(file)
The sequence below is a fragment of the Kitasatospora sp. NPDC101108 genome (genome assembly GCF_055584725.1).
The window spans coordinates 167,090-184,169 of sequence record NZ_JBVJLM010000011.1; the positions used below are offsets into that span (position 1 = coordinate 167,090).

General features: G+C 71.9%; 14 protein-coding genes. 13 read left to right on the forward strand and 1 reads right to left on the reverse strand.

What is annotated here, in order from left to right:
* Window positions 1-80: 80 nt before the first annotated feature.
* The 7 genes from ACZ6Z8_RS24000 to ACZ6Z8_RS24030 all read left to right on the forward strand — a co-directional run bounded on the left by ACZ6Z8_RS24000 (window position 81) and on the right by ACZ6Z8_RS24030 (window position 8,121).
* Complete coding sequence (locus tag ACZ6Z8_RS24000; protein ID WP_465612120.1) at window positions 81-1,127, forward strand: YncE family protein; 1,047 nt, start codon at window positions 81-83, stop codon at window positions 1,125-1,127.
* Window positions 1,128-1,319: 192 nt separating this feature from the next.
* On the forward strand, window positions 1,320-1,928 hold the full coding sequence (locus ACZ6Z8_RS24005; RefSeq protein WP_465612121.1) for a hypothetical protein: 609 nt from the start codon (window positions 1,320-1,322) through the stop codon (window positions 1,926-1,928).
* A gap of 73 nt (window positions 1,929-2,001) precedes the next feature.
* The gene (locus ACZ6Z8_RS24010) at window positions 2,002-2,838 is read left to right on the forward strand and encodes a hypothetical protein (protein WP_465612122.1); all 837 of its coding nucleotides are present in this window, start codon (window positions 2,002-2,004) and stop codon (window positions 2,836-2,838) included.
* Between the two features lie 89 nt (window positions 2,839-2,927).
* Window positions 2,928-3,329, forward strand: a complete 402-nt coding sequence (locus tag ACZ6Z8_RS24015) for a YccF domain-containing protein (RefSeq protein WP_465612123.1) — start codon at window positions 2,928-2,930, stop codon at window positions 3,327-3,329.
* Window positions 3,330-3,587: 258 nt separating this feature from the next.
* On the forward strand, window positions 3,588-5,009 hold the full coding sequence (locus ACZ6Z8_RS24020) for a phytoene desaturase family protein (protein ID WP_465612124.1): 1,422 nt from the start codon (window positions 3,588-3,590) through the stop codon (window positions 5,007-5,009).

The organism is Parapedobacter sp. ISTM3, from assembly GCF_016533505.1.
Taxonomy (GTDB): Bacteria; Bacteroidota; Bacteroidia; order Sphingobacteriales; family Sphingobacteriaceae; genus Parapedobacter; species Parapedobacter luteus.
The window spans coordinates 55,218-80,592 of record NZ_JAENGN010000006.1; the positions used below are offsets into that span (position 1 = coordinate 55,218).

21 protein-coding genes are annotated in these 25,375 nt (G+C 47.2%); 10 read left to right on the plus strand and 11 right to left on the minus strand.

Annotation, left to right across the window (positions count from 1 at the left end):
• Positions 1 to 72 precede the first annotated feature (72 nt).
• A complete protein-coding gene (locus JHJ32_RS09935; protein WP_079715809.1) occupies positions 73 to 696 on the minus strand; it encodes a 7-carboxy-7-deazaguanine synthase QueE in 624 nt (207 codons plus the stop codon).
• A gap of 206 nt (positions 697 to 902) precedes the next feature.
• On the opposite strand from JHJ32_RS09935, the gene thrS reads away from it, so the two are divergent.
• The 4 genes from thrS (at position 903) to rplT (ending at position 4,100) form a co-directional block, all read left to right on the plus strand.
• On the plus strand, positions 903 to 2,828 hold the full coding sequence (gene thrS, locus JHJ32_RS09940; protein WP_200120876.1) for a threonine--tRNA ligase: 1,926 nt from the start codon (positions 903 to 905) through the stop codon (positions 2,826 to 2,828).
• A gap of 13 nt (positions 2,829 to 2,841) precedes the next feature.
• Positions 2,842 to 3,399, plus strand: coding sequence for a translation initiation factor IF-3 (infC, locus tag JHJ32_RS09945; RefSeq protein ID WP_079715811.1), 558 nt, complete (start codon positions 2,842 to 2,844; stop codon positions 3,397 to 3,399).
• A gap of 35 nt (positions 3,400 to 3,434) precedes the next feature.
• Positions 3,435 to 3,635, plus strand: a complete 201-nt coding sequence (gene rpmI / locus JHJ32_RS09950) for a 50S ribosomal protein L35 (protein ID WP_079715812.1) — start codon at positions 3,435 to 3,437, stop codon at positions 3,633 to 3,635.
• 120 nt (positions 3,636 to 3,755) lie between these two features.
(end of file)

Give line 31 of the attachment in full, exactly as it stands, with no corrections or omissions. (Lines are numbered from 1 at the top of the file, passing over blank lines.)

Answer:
• 120 nt (positions 3,636 to 3,755) lie between these two features.